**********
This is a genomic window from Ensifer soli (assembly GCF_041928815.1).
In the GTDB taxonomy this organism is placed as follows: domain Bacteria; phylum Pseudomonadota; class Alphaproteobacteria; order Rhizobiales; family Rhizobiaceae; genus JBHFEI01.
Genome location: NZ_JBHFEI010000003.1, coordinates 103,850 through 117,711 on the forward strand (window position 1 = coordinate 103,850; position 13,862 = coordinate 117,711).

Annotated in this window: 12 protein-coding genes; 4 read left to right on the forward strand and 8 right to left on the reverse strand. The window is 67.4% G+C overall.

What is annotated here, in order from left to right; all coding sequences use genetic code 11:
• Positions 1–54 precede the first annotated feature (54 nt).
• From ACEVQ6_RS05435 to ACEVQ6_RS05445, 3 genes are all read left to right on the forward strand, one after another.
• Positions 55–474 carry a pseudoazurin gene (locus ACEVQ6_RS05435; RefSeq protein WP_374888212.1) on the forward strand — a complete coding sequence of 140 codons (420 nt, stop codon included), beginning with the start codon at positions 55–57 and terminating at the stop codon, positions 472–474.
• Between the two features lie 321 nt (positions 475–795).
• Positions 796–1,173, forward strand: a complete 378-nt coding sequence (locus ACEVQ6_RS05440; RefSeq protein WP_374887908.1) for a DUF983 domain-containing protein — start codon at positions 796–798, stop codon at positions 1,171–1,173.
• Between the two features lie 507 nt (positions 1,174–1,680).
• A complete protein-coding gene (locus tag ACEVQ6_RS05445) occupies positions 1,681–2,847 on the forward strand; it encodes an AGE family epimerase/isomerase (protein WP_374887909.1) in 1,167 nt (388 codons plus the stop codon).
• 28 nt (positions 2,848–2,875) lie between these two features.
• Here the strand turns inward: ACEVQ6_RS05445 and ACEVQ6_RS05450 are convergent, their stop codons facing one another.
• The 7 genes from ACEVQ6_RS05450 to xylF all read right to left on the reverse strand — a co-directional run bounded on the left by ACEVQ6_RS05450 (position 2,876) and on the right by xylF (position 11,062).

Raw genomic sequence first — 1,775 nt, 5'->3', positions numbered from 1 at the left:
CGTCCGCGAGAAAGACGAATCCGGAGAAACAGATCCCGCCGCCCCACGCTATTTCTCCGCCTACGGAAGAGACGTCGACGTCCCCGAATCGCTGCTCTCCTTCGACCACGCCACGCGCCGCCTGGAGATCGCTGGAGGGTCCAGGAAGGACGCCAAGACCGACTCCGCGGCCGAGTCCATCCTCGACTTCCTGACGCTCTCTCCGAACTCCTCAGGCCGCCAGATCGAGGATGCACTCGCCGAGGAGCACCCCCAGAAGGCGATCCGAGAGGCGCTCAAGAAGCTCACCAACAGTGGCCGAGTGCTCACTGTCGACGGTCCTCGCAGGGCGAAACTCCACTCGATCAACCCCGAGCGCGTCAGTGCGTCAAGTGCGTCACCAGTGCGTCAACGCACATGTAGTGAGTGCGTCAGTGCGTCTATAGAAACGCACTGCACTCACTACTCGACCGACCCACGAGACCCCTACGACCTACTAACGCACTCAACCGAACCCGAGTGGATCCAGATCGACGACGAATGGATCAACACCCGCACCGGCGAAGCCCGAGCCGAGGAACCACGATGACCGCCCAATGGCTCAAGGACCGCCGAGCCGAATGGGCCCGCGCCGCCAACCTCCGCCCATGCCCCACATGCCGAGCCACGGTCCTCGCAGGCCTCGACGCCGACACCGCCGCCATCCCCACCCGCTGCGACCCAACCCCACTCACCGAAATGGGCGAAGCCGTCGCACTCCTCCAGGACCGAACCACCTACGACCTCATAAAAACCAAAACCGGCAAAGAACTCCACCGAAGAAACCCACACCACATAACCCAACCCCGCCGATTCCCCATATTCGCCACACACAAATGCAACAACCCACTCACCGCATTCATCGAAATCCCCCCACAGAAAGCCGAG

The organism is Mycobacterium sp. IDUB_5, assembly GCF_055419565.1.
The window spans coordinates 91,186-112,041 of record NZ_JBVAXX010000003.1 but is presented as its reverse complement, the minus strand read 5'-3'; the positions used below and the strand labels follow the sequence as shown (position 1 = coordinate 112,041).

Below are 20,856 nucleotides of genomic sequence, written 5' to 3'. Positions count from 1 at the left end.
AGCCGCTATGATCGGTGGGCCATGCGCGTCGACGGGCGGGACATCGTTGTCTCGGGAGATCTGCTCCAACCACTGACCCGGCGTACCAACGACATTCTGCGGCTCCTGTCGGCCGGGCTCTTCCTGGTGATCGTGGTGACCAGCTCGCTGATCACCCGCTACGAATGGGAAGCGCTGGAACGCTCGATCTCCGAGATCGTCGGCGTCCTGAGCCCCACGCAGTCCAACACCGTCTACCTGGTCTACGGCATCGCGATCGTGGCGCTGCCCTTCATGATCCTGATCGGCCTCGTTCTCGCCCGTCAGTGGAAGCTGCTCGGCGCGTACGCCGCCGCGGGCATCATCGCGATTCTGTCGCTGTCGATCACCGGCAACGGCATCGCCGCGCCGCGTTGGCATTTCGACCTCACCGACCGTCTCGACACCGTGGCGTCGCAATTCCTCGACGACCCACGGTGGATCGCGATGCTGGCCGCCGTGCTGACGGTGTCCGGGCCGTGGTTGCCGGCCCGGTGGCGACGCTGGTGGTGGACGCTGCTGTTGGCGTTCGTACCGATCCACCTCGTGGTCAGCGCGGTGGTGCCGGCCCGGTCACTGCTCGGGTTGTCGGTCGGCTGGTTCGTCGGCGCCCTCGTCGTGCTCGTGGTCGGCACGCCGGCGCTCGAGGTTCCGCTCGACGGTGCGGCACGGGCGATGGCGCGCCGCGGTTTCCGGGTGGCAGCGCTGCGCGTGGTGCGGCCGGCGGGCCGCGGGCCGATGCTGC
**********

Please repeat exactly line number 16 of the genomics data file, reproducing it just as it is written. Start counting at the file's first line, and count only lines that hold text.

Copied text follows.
Raw genomic sequence first — 1,775 nt, 5'->3', positions numbered from 1 at the left: